MUMBAI — Medical services in 17 government hospitals in Maharashtra were severely impacted March 20 after over 4,000 resident doctors went on a mass casual leave to protest the growing number of attacks by patients' relatives.
In the absence of concrete measures by the government to provide security, the resident doctors are likely to go on mass leave for a second day on March 21, the Maharashtra Association of Resident Doctors said.
There have been at least five attacks on resident doctors in one week, including two in the past 24 hours, said Indian Medical Association (Youth) state president Sagar Mundada.
"We met Mayor Vishwanath Mahadeshwar but we have not got any concrete assurances on our physical safety while on duty," Mundada said, hinting that the protest would continue March 21.
Late in the evening, the BrihanMumbai Municipal Corporation announced a series of tough measures to curb violence against doctors, including limiting the number of relatives who will be permitted to accompany patients.
Moving forward, the government will issue special visiting passes for only two relatives per patient. Visitors caught without passes will be prosecuted, said Additional Municipal Commissioner I.A. Kundan.
Acknowledging that it was the duty of the civic body to ensure security, Mahadeshwar urged doctors to resume duty by evening, failing which the civic body would consider taking action against them.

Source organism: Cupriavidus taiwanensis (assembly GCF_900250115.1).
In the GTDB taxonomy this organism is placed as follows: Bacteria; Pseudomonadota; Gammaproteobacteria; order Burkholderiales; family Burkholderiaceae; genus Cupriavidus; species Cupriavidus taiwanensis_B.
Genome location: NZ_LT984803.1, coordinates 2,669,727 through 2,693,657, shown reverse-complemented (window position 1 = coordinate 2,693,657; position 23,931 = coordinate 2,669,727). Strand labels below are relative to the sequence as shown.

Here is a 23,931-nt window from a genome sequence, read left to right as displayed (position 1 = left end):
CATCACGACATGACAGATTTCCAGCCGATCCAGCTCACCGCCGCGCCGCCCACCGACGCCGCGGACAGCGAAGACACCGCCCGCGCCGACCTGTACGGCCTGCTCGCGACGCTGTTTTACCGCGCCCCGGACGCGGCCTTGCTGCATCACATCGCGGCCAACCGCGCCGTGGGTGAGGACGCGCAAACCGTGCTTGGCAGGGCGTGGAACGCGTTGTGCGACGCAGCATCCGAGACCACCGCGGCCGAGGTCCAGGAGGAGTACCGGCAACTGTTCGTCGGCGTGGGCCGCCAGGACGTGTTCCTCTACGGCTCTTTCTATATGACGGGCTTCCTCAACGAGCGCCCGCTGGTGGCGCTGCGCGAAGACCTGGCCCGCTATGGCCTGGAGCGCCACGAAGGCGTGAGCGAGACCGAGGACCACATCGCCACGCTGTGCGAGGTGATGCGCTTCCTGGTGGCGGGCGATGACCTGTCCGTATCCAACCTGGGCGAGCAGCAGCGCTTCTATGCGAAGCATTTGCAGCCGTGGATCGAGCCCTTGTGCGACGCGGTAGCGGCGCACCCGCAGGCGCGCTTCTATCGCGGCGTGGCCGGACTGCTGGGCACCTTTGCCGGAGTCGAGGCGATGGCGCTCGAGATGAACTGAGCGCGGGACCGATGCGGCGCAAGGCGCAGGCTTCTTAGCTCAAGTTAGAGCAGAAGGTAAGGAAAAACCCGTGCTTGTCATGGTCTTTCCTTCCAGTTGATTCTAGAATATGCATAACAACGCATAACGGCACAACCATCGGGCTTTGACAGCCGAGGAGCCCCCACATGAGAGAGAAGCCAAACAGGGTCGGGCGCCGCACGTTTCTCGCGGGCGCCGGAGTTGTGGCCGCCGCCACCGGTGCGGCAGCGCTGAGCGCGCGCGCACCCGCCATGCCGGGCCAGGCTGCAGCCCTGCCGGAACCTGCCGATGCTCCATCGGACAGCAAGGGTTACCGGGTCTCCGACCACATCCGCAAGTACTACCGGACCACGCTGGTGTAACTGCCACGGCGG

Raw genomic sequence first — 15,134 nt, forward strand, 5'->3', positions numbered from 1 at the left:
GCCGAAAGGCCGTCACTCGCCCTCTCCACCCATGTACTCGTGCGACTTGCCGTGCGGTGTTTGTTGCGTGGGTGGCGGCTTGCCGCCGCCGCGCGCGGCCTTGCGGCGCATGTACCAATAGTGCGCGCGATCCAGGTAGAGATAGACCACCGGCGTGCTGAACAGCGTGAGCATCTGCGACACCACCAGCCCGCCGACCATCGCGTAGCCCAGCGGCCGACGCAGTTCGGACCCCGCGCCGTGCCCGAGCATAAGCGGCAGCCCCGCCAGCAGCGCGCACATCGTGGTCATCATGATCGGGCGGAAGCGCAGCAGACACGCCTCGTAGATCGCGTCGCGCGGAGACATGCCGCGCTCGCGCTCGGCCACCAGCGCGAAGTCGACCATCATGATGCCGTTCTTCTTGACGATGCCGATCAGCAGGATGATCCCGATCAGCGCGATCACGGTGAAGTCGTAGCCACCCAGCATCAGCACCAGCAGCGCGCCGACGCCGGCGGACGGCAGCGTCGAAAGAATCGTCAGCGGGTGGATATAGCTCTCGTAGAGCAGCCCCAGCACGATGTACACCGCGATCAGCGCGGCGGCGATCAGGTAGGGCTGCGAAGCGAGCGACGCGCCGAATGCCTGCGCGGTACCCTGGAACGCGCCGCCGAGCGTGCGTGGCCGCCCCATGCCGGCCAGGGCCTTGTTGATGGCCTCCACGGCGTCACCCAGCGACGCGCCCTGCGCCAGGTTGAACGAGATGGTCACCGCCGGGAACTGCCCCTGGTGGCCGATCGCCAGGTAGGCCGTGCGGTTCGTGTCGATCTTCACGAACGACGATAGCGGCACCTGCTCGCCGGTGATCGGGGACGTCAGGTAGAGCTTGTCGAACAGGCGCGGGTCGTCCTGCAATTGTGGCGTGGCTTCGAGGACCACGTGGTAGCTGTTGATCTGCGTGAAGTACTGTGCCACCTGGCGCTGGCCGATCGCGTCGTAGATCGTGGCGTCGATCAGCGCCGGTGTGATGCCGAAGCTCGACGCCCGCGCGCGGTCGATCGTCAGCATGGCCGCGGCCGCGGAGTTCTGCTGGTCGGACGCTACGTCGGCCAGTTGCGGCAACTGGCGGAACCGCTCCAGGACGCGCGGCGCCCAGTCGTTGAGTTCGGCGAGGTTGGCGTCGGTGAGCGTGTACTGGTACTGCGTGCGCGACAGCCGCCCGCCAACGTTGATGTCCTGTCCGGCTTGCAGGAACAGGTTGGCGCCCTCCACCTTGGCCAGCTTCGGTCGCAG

In this context, the BMC will ask for additional armed forces from the Maharashtra State Security Force which will be deployed to the hospitals.
Further, entry points at every hospital will be designated for different types of patients.
MARD President Yashowardhan Kabra said the sudden spate of attacks had left them shaken and that "it was difficult to work under such life-threatening conditions."
"There have been attacks on medicos in Mumbai Sion and Wadia hospitals after which our members decided to go on individual action of availing causal leave," Kabra told IANS.
Simultaneously, the MARD is filing an affidavit in the Mumbai High Court to highlight how its orders on doctors' security and related aspects have allegedly not yet been implemented by the state government.
"In fact, last Friday we had planned a day's mass bunking which we cancelled after assurances from the government,” Kabra said.
"But that same night medicos were attacked in Sion Hospital followed by another attack yesterday," he added.
In Mumbai, the government hospitals that were hit by the leave included KEM, Sion LTMG, Nair and Sir JJ Group, where a large number of resident doctors work.
Their counterparts in Kolhapur Government Hospital continued to work but wore black bands in support of the casual leave.
Several thousand patients were deprived of medical care, though senior doctors and others did handle serious or emergency cases.